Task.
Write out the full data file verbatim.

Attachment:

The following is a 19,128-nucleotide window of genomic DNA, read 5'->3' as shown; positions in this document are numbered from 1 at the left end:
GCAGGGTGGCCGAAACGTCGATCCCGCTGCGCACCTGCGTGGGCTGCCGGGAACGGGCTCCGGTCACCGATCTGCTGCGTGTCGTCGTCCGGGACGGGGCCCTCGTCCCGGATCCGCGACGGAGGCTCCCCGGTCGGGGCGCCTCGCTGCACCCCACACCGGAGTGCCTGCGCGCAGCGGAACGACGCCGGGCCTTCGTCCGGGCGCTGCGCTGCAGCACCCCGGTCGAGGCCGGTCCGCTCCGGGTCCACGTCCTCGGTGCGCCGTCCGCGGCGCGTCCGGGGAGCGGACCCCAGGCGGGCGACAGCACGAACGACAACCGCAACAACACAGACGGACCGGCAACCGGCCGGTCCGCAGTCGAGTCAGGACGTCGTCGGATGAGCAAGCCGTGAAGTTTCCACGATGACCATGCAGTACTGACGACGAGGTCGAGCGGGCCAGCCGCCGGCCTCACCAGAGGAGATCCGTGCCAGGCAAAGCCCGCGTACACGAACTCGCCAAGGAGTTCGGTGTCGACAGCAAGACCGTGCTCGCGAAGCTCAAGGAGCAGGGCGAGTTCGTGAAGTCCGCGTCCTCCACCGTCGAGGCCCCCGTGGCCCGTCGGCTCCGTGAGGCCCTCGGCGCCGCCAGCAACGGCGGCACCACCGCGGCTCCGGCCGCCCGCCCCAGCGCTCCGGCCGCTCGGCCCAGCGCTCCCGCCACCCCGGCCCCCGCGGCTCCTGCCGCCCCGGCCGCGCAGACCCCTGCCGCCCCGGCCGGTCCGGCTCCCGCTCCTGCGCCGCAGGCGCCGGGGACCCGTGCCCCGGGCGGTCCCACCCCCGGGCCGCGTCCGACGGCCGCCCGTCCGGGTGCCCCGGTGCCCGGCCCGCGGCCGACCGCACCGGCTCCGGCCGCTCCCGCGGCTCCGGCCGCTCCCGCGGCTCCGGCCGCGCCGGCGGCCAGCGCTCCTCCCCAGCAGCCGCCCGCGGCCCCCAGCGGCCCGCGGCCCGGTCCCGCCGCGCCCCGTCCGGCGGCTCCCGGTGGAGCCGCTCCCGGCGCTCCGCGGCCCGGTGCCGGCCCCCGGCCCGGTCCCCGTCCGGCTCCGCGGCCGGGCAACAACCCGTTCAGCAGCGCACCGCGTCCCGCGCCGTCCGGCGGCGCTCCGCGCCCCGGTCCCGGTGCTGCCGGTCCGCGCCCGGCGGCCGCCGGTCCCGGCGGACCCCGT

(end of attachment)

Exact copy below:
The following is a 19,128-nucleotide window of genomic DNA, read 5'->3' as shown; positions in this document are numbered from 1 at the left end:
GCAGGGTGGCCGAAACGTCGATCCCGCTGCGCACCTGCGTGGGCTGCCGGGAACGGGCTCCGGTCACCGATCTGCTGCGTGTCGTCGTCCGGGACGGGGCCCTCGTCCCGGATCCGCGACGGAGGCTCCCCGGTCGGGGCGCCTCGCTGCACCCCACACCGGAGTGCCTGCGCGCAGCGGAACGACGCCGGGCCTTCGTCCGGGCGCTGCGCTGCAGCACCCCGGTCGAGGCCGGTCCGCTCCGGGTCCACGTCCTCGGTGCGCCGTCCGCGGCGCGTCCGGGGAGCGGACCCCAGGCGGGCGACAGCACGAACGACAACCGCAACAACACAGACGGACCGGCAACCGGCCGGTCCGCAGTCGAGTCAGGACGTCGTCGGATGAGCAAGCCGTGAAGTTTCCACGATGACCATGCAGTACTGACGACGAGGTCGAGCGGGCCAGCCGCCGGCCTCACCAGAGGAGATCCGTGCCAGGCAAAGCCCGCGTACACGAACTCGCCAAGGAGTTCGGTGTCGACAGCAAGACCGTGCTCGCGAAGCTCAAGGAGCAGGGCGAGTTCGTGAAGTCCGCGTCCTCCACCGTCGAGGCCCCCGTGGCCCGTCGGCTCCGTGAGGCCCTCGGCGCCGCCAGCAACGGCGGCACCACCGCGGCTCCGGCCGCCCGCCCCAGCGCTCCGGCCGCTCGGCCCAGCGCTCCCGCCACCCCGGCCCCCGCGGCTCCTGCCGCCCCGGCCGCGCAGACCCCTGCCGCCCCGGCCGGTCCGGCTCCCGCTCCTGCGCCGCAGGCGCCGGGGACCCGTGCCCCGGGCGGTCCCACCCCCGGGCCGCGTCCGACGGCCGCCCGTCCGGGTGCCCCGGTGCCCGGCCCGCGGCCGACCGCACCGGCTCCGGCCGCTCCCGCGGCTCCGGCCGCTCCCGCGGCTCCGGCCGCGCCGGCGGCCAGCGCTCCTCCCCAGCAGCCGCCCGCGGCCCCCAGCGGCCCGCGGCCCGGTCCCGCCGCGCCCCGTCCGGCGGCTCCCGGTGGAGCCGCTCCCGGCGCTCCGCGGCCCGGTGCCGGCCCCCGGCCCGGTCCCCGTCCGGCTCCGCGGCCGGGCAACAACCCGTTCAGCAGCGCACCGCGTCCCGCGCCGTCCGGCGGCGCTCCGCGCCCCGGTCCCGGTGCTGCCGGTCCGCGCCCGGCGGCCGCCGGTCCCGGCGGACCCCGT